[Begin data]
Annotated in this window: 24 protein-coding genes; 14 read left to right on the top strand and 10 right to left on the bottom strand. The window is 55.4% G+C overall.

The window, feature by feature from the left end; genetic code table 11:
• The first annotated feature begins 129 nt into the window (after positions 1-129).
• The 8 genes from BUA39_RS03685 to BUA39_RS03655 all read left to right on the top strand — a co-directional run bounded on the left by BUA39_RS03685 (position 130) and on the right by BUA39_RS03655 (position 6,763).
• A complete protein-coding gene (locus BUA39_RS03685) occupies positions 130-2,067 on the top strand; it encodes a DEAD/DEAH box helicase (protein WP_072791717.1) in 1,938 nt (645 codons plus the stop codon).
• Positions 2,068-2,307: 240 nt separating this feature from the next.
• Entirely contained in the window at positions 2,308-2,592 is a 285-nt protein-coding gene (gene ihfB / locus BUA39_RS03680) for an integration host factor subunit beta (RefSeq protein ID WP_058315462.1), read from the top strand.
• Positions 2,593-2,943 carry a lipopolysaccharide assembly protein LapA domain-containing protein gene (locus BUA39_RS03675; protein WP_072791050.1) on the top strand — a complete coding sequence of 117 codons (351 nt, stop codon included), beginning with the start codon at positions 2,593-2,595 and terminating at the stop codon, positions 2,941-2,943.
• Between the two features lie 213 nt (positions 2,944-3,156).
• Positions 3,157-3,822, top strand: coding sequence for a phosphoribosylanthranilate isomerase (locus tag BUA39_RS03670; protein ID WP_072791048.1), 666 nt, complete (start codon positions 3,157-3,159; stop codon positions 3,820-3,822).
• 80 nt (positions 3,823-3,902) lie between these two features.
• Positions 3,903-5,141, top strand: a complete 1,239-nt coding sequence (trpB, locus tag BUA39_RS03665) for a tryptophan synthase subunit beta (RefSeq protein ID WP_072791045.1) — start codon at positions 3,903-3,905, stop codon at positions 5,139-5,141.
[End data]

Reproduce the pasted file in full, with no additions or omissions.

Annotated in this window: 24 protein-coding genes; 14 read left to right on the top strand and 10 right to left on the bottom strand. The window is 55.4% G+C overall.

The window, feature by feature from the left end; genetic code table 11:
• The first annotated feature begins 129 nt into the window (after positions 1-129).
• The 8 genes from BUA39_RS03685 to BUA39_RS03655 all read left to right on the top strand — a co-directional run bounded on the left by BUA39_RS03685 (position 130) and on the right by BUA39_RS03655 (position 6,763).
• A complete protein-coding gene (locus BUA39_RS03685) occupies positions 130-2,067 on the top strand; it encodes a DEAD/DEAH box helicase (protein WP_072791717.1) in 1,938 nt (645 codons plus the stop codon).
• Positions 2,068-2,307: 240 nt separating this feature from the next.
• Entirely contained in the window at positions 2,308-2,592 is a 285-nt protein-coding gene (gene ihfB / locus BUA39_RS03680) for an integration host factor subunit beta (RefSeq protein ID WP_058315462.1), read from the top strand.
• Positions 2,593-2,943 carry a lipopolysaccharide assembly protein LapA domain-containing protein gene (locus BUA39_RS03675; protein WP_072791050.1) on the top strand — a complete coding sequence of 117 codons (351 nt, stop codon included), beginning with the start codon at positions 2,593-2,595 and terminating at the stop codon, positions 2,941-2,943.
• Between the two features lie 213 nt (positions 2,944-3,156).
• Positions 3,157-3,822, top strand: coding sequence for a phosphoribosylanthranilate isomerase (locus tag BUA39_RS03670; protein ID WP_072791048.1), 666 nt, complete (start codon positions 3,157-3,159; stop codon positions 3,820-3,822).
• 80 nt (positions 3,823-3,902) lie between these two features.
• Positions 3,903-5,141, top strand: a complete 1,239-nt coding sequence (trpB, locus tag BUA39_RS03665) for a tryptophan synthase subunit beta (RefSeq protein ID WP_072791045.1) — start codon at positions 3,903-3,905, stop codon at positions 5,139-5,141.